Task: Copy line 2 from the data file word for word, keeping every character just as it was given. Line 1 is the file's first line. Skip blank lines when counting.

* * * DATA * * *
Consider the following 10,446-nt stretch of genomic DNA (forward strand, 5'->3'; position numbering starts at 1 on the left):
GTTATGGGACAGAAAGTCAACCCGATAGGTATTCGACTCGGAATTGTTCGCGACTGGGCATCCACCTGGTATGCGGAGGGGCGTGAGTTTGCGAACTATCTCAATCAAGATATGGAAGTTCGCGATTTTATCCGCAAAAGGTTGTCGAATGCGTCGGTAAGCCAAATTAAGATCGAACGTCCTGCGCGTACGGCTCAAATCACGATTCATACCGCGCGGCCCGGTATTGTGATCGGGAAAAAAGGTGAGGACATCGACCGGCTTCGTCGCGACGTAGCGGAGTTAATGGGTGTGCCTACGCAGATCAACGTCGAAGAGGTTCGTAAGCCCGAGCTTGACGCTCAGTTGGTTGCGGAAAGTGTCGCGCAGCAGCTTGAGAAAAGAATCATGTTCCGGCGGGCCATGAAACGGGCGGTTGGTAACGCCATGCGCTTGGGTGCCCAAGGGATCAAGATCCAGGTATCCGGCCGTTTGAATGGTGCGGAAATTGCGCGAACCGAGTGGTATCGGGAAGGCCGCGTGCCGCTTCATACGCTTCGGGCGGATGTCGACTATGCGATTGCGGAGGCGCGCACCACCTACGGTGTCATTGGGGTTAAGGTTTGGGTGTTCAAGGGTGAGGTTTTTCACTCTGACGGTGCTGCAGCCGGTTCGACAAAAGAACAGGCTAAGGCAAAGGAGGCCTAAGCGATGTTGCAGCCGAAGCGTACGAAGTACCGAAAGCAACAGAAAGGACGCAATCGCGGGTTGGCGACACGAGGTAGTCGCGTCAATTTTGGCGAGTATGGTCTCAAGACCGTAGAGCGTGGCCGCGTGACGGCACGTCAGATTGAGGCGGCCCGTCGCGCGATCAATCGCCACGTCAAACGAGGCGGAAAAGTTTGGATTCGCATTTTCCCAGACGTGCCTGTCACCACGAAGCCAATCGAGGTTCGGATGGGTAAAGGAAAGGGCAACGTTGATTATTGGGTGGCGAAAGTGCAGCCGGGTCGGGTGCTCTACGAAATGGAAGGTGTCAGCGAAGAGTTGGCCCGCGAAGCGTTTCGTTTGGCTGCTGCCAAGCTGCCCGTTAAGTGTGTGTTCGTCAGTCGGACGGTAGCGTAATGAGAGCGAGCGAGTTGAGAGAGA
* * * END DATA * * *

GTTATGGGACAGAAAGTCAACCCGATAGGTATTCGACTCGGAATTGTTCGCGACTGGGCATCCACCTGGTATGCGGAGGGGCGTGAGTTTGCGAACTATCTCAATCAAGATATGGAAGTTCGCGATTTTATCCGCAAAAGGTTGTCGAATGCGTCGGTAAGCCAAATTAAGATCGAACGTCCTGCGCGTACGGCTCAAATCACGATTCATACCGCGCGGCCCGGTATTGTGATCGGGAAAAAAGGTGAGGACATCGACCGGCTTCGTCGCGACGTAGCGGAGTTAATGGGTGTGCCTACGCAGATCAACGTCGAAGAGGTTCGTAAGCCCGAGCTTGACGCTCAGTTGGTTGCGGAAAGTGTCGCGCAGCAGCTTGAGAAAAGAATCATGTTCCGGCGGGCCATGAAACGGGCGGTTGGTAACGCCATGCGCTTGGGTGCCCAAGGGATCAAGATCCAGGTATCCGGCCGTTTGAATGGTGCGGAAATTGCGCGAACCGAGTGGTATCGGGAAGGCCGCGTGCCGCTTCATACGCTTCGGGCGGATGTCGACTATGCGATTGCGGAGGCGCGCACCACCTACGGTGTCATTGGGGTTAAGGTTTGGGTGTTCAAGGGTGAGGTTTTTCACTCTGACGGTGCTGCAGCCGGTTCGACAAAAGAACAGGCTAAGGCAAAGGAGGCCTAAGCGATGTTGCAGCCGAAGCGTACGAAGTACCGAAAGCAACAGAAAGGACGCAATCGCGGGTTGGCGACACGAGGTAGTCGCGTCAATTTTGGCGAGTATGGTCTCAAGACCGTAGAGCGTGGCCGCGTGACGGCACGTCAGATTGAGGCGGCCCGTCGCGCGATCAATCGCCACGTCAAACGAGGCGGAAAAGTTTGGATTCGCATTTTCCCAGACGTGCCTGTCACCACGAAGCCAATCGAGGTTCGGATGGGTAAAGGAAAGGGCAACGTTGATTATTGGGTGGCGAAAGTGCAGCCGGGTCGGGTGCTCTACGAAATGGAAGGTGTCAGCGAAGAGTTGGCCCGCGAAGCGTTTCGTTTGGCTGCTGCCAAGCTGCCCGTTAAGTGTGTGTTCGTCAGTCGGACGGTAGCGTAATGAGAGCGAGCGAGTTGAGAGAGA